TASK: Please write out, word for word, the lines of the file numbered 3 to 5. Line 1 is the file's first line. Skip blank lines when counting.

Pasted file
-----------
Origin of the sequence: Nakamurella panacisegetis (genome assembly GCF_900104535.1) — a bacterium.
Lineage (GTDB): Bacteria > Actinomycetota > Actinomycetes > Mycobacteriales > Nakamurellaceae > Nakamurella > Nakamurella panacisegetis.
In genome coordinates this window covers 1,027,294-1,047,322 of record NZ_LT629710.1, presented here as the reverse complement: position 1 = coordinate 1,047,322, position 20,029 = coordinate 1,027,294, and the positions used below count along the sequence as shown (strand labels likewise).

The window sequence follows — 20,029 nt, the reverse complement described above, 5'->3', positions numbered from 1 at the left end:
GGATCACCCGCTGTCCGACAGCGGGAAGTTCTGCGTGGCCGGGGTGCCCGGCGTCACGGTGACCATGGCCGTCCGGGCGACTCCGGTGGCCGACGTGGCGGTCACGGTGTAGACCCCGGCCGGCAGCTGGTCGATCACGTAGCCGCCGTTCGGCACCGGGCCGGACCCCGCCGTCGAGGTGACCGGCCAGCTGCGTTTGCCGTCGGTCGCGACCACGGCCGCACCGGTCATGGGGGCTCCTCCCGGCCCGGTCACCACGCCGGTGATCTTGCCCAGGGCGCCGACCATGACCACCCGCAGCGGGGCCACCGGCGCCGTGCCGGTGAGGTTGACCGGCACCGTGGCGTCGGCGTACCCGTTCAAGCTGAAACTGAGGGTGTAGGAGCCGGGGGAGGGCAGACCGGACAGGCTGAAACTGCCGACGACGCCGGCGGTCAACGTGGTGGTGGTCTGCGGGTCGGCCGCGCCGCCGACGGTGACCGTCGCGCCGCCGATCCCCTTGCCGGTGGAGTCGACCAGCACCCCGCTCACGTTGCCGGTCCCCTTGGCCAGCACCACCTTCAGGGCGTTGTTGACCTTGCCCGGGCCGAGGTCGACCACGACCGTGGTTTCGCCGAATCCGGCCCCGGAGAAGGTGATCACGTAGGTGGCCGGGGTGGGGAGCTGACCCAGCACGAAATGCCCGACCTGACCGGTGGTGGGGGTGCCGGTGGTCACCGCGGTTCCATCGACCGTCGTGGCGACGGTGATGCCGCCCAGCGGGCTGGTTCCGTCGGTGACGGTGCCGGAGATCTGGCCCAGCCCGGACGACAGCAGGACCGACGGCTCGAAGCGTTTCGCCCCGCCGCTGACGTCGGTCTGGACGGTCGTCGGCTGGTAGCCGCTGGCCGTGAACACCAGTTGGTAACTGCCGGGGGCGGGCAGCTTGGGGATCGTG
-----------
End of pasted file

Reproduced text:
In genome coordinates this window covers 1,027,294-1,047,322 of record NZ_LT629710.1, presented here as the reverse complement: position 1 = coordinate 1,047,322, position 20,029 = coordinate 1,027,294, and the positions used below count along the sequence as shown (strand labels likewise).

The window sequence follows — 20,029 nt, the reverse complement described above, 5'->3', positions numbered from 1 at the left end:
GGATCACCCGCTGTCCGACAGCGGGAAGTTCTGCGTGGCCGGGGTGCCCGGCGTCACGGTGACCATGGCCGTCCGGGCGACTCCGGTGGCCGACGTGGCGGTCACGGTGTAGACCCCGGCCGGCAGCTGGTCGATCACGTAGCCGCCGTTCGGCACCGGGCCGGACCCCGCCGTCGAGGTGACCGGCCAGCTGCGTTTGCCGTCGGTCGCGACCACGGCCGCACCGGTCATGGGGGCTCCTCCCGGCCCGGTCACCACGCCGGTGATCTTGCCCAGGGCGCCGACCATGACCACCCGCAGCGGGGCCACCGGCGCCGTGCCGGTGAGGTTGACCGGCACCGTGGCGTCGGCGTACCCGTTCAAGCTGAAACTGAGGGTGTAGGAGCCGGGGGAGGGCAGACCGGACAGGCTGAAACTGCCGACGACGCCGGCGGTCAACGTGGTGGTGGTCTGCGGGTCGGCCGCGCCGCCGACGGTGACCGTCGCGCCGCCGATCCCCTTGCCGGTGGAGTCGACCAGCACCCCGCTCACGTTGCCGGTCCCCTTGGCCAGCACCACCTTCAGGGCGTTGTTGACCTTGCCCGGGCCGAGGTCGACCACGACCGTGGTTTCGCCGAATCCGGCCCCGGAGAAGGTGATCACGTAGGTGGCCGGGGTGGGGAGCTGACCCAGCACGAAATGCCCGACCTGACCGGTGGTGGGGGTGCCGGTGGTCACCGCGGTTCCATCGACCGTCGTGGCGACGGTGATGCCGCCCAGCGGGCTGGTTCCGTCGGTGACGGTGCCGGAGATCTGGCCCAGCCCGGACGACAGCAGGACCGACGGCTCGAAGCGTTTCGCCCCGCCGCTGACGTCGGTCTGGACGGTCGTCGGCTGGTAGCCGCTGGCCGTGAACACCAGTTGGTAACTGCCGGGGGCGGGCAGCTTGGGGATCGTG